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California Hydroelectric Plant Shut Down As Water Level Drops

A car crosses Enterprise Bridge over Lake Oroville's dry banks in Oroville, Calif., May 23, 2021,.
AP Photo / Noah Berger
A car crosses Enterprise Bridge over Lake Oroville's dry banks in Oroville, Calif., May 23, 2021,.

Drought-stricken California on Thursday shut down one of its largest hydroelectric plants because there's not enough water to power it.

The six-turbine Edward Hyatt Power Plant was taken off-line after the water level in the Oroville Dam reservoir that feeds it sank to an historic low of less than 642 feet (195.7 meters) above mean sea level.

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The reservoir in the Sierra Nevada foothills north of Sacramento was less than a quarter full.

It was the lowest level since the nation's tallest dam was completed in 1967 and the first time the hydroelectric plant has been idled by lack of water, officials said.

The plant can produce enough power for 80,000 homes and businesses but its shutdown had been expected “and the state has planned for its loss in both water and (electrical) grid management," said a statement from the state Department of Water Resources.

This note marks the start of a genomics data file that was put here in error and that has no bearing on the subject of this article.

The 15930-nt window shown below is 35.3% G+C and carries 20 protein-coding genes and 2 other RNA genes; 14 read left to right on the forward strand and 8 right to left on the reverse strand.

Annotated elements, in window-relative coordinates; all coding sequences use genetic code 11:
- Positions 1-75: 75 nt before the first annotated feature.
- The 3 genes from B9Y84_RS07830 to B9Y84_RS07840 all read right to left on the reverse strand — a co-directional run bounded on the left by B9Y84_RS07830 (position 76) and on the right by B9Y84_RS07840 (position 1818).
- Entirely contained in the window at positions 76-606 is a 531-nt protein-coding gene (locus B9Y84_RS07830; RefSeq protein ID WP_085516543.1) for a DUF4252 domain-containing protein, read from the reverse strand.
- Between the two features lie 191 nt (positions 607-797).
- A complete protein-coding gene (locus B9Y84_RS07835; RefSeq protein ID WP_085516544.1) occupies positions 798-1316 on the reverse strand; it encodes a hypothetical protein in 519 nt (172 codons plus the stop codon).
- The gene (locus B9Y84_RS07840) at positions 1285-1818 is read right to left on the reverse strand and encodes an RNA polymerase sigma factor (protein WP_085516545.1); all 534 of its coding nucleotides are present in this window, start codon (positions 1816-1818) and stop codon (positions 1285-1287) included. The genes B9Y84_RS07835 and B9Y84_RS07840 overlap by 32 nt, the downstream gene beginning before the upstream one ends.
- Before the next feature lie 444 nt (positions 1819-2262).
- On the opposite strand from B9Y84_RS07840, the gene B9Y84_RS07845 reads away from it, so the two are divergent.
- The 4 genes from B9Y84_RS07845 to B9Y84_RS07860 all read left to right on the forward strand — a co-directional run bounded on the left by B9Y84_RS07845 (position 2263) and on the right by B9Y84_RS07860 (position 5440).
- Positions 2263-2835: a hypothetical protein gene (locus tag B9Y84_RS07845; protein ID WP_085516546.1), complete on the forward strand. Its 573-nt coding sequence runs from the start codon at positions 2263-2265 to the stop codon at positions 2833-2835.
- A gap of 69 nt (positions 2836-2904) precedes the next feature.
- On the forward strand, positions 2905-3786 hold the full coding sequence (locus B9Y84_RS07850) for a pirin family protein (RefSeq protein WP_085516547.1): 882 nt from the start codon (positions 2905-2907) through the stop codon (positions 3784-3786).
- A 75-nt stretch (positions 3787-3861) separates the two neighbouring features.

“Steps have been taken in anticipation of the loss of power generation,” the statement said.

“This is just one of many unprecedented impacts we are experiencing in California as a result of our climate-induced drought,” agency director Karla Nemeth said.


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The western United States is in the midst of an historic drought that is emptying reservoirs and contributing to massive wildfires.

Extreme conditions are often from a combination of unusual random, short-term and natural weather patterns heightened by long-term, human-caused climate change that has made the West much warmer and drier in the past 30 years.

Hydroelectricity provides about 15% of California electricity but production has plummeted in recent years. Gov. Gavin Newsom last month signed an emergency proclamation suspending certain requirements so the state could obtain additional power capacity to avoid blackouts under high-demand conditions.

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The low water level at Lake Oroville is a far cry from four years ago, when more than 180,000 people were evacuated after heavy winter storms filled the reservoir and its two spillways collapsed. The feared uncontrolled release of massive amounts of water didn't happen but the state was left with a $1 billion repair bill.